||WET WEATHER AT WISTON MUST MEAN THE LAST DAY OF WILDFIRE FESTIVAL 2016
Vardis. Red eye heels...
As the final day of the festival broke there was a lull in the air as the MetalTalk team once again made our way once more to the main arena late in the morning. Like the Saturday there were three stages on the go during the afternoon so an element of juggling was again required in order to catch as many of the bands as possible. No mean feat when you've been drinking pretty much solidly for three days but hey, we're professionals, right?
On the Infernus stage things kicked off on time with a performance from north east of England based Black Nevada. Describing themselves as an "alternative rock band" who take their inspiration from acts like You Me At Six, Deaf Havana and Mallory Knox, the band put on a great energetic performance with frontman Jordan Bailey doing a good job of keeping the crowd entertained with his polite demeanour whilst drummer Sarah Davies may have been small in stature but she certainly had the power to provide a solid backing for the band, especially on the intro to 'Behind These Walls' early in their set. 4/5
The next band I caught were Avenford who were on the official advertising running up to the festival but (strangely) didn't appear on any of the running orders during the weekend, so it was more by chance than design that I actually caught their set. Hailing from London, this four piece made the most of the inclement weather outside and put in a solid performance for those sheltering from the rain. Peter Szehoffner was having fun keeping the mood light on stage and encouraging the crowd to get involved whilst frontman Arpie Gamson put in a good vocal performance. Not being familiar with them before their set I'm glad I caught them and will be investigating their music more over the coming weeks. 3/5
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Leicester based Hell's Addiction were up next with their own brand of classic no-bullshit rock n' roll songs that take influence from bands like AC/DC, Guns 'n Roses and Mötley Crüe. Fronted by Ben Sargent the band were an ideal tonic for those who had partied hard the night before and their classic rock sound drew a respectable audience. Drawing on their back catalogue, these boys grasped the opportunity to gain some new fans with their first Scottish show and did themselves proud and I'll certainly be checking out their new album 'Broken' which is due for release next week. 4/5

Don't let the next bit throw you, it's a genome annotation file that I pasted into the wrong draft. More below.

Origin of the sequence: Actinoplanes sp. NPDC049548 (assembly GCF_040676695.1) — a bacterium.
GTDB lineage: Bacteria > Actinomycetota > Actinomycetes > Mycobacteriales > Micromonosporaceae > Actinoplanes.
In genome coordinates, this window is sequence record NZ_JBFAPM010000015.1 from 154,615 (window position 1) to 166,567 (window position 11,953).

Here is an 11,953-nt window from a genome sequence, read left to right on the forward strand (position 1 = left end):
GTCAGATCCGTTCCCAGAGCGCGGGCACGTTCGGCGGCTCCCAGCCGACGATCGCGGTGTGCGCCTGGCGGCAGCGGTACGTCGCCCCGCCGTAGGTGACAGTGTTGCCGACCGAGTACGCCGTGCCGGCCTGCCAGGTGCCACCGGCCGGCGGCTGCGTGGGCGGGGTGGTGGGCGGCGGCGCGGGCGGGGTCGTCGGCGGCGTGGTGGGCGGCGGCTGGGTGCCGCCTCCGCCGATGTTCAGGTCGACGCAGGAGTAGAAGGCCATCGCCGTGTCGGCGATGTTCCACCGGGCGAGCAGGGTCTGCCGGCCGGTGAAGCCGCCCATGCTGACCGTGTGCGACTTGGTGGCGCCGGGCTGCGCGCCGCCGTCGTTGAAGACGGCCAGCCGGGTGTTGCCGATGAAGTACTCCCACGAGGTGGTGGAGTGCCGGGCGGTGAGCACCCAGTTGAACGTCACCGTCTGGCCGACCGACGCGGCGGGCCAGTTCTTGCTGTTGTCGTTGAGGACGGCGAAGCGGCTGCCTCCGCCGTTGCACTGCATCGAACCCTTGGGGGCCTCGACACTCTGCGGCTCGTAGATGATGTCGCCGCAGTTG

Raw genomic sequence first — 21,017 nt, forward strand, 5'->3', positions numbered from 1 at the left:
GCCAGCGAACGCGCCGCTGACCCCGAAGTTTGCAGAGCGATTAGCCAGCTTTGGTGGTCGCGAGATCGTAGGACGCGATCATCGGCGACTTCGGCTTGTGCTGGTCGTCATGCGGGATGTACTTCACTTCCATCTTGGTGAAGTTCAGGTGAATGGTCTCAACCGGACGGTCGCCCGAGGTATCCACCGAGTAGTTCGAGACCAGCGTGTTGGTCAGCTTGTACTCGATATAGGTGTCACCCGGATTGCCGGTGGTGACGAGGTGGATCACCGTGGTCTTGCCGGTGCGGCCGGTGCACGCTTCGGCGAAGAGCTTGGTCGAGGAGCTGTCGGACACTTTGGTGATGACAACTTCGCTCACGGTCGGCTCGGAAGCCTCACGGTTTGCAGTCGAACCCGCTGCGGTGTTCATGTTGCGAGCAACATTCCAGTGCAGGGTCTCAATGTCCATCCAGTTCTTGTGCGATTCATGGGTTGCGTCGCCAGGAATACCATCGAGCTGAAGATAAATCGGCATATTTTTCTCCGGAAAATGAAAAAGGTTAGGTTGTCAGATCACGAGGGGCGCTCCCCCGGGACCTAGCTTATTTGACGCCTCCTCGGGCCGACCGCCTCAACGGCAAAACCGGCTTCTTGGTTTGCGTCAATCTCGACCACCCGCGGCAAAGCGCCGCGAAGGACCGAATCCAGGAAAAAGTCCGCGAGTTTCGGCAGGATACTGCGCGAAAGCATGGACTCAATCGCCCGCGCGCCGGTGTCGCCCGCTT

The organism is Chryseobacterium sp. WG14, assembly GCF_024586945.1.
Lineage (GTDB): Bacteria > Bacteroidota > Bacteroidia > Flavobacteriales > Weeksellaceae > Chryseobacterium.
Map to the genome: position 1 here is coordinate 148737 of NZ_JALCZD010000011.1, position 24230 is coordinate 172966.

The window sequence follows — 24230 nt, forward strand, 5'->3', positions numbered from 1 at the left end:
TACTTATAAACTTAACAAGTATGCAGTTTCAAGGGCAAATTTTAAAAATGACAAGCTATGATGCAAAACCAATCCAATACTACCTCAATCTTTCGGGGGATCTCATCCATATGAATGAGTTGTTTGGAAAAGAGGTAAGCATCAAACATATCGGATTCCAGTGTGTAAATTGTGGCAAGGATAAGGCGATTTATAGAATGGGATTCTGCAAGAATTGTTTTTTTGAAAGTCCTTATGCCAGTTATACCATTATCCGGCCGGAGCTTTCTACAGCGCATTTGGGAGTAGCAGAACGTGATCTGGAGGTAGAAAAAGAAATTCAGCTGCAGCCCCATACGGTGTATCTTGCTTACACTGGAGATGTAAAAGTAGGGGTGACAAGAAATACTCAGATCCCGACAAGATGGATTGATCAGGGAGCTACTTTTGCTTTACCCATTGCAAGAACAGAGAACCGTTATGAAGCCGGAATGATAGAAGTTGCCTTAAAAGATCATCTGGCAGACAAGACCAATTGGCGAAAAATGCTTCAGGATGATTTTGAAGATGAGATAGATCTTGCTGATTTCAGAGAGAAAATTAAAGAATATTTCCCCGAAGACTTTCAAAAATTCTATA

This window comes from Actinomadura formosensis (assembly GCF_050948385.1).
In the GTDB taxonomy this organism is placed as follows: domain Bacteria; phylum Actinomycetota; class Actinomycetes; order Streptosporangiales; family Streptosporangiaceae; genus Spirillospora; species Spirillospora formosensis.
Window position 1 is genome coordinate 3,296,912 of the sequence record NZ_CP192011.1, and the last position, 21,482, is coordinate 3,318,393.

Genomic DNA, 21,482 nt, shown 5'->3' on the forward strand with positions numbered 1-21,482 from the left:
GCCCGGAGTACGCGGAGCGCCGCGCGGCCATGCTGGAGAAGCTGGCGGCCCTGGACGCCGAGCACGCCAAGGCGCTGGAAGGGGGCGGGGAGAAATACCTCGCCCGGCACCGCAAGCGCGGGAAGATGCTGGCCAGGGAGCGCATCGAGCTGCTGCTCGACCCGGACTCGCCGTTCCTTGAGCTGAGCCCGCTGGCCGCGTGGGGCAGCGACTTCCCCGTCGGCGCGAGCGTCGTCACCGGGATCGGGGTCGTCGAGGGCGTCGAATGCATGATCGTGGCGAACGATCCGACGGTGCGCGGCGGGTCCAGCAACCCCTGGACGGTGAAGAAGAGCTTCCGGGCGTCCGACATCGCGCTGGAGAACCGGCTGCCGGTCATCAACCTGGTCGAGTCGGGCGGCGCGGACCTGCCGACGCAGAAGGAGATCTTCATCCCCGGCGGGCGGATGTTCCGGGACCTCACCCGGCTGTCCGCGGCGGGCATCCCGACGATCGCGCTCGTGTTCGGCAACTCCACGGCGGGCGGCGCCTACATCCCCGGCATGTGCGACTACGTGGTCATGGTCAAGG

It was only a week ago that I'd first caught sight of the Stone Broken live experience when they played their debut Scottish headlining performance with a gig at the Hard Rock Café in Glasgow (reviewed here). Since their debut album 'All In Time' came out earlier this year, the band have been on a roller coaster ride as their career has really taken off. Regular gigs all over the UK to promote the album have been met with large audiences with some headline gigs and others being big support gigs which have only served to enhanced Stone Broken's live reputation.
Stone Broken. Don't fix it...
This festival set was no exception as the band seamlessly took the audience through the best songs they have to offer. Frontman Rich Moss sings well and kept the audience involved whilst drummer Robyn Haycock couldn't keep the smile from her face and I have the feeling the these guys, along with Massive Wagons and Inglorious, will be the next big thing from the UK to take over Europe and, possibly, the rest of the world! 5/5
NWOBHM legends Vardis originally disbanded in 1986 and then reformed in 2014 since when they have been steadily rebuilding their fan base as a new generation of fans get to see them live. Not having played Scotland for over thirty years, this was one more band ticked off my dwindling "To See" list and I wasn't at all disappointed by what I saw. Of course, this isn't just some nostalgia trip for the band as they have a new album, 'Red Eye' recently released and so the set is made up of new tracks like 'Jolly Roger' and the title track of course, as well as a generous amount of classic tracks from their back catalogue.